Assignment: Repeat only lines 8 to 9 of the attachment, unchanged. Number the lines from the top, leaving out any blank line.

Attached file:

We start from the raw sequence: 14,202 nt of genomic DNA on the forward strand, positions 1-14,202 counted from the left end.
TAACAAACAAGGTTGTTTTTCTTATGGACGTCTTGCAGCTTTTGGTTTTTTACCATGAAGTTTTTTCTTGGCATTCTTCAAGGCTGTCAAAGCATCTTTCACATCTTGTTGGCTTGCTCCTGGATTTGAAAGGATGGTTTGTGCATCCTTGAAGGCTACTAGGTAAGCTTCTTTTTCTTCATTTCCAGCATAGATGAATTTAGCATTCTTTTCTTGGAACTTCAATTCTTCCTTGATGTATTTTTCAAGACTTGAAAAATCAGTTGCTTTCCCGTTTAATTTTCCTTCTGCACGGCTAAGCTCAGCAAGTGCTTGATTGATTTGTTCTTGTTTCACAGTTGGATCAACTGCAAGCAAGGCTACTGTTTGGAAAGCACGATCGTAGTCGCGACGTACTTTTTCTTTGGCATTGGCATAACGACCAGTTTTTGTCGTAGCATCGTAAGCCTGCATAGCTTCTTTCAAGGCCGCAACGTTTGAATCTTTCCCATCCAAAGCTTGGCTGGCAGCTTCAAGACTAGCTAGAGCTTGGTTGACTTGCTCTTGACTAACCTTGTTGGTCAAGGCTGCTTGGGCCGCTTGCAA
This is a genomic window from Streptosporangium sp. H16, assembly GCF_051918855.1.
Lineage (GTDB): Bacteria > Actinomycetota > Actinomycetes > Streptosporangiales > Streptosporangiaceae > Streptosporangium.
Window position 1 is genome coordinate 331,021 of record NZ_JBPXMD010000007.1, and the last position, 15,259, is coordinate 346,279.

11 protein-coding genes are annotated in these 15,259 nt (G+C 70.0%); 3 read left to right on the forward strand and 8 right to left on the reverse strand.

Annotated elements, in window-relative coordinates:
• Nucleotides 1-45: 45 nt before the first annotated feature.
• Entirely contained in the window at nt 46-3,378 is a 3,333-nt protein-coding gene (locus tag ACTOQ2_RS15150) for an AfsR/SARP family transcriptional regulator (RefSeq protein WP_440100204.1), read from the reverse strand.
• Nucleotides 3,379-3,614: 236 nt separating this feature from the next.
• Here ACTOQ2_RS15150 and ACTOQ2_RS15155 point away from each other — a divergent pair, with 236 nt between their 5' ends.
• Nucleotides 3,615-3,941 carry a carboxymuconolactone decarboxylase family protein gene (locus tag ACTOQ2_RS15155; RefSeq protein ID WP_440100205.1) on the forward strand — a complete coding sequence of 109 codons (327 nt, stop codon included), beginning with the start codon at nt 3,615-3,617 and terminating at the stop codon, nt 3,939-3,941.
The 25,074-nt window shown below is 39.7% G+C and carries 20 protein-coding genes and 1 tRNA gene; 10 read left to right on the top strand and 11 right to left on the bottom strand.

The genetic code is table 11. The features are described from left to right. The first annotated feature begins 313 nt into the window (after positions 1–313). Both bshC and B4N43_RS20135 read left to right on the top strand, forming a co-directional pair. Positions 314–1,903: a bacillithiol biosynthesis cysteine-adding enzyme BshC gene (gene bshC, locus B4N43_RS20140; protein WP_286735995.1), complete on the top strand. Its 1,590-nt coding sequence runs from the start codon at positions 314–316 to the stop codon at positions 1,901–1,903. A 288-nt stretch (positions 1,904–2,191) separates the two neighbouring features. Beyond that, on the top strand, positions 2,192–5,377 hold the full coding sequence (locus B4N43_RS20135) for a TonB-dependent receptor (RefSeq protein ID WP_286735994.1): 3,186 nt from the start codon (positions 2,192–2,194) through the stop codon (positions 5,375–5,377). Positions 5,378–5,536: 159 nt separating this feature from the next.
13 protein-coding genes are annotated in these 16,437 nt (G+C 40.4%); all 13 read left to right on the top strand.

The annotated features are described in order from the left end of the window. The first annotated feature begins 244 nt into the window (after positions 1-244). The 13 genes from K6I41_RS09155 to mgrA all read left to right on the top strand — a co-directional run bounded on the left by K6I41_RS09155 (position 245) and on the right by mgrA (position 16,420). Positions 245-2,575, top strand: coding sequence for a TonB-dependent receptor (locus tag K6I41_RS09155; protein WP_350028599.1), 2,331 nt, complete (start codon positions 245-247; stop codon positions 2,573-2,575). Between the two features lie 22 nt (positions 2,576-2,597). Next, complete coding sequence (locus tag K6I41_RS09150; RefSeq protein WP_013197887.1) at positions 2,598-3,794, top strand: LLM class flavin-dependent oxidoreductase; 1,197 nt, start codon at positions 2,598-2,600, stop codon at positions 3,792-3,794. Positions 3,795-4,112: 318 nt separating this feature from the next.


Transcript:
• Nucleotides 1-45: 45 nt before the first annotated feature.
• Entirely contained in the window at nt 46-3,378 is a 3,333-nt protein-coding gene (locus tag ACTOQ2_RS15150) for an AfsR/SARP family transcriptional regulator (RefSeq protein WP_440100204.1), read from the reverse strand.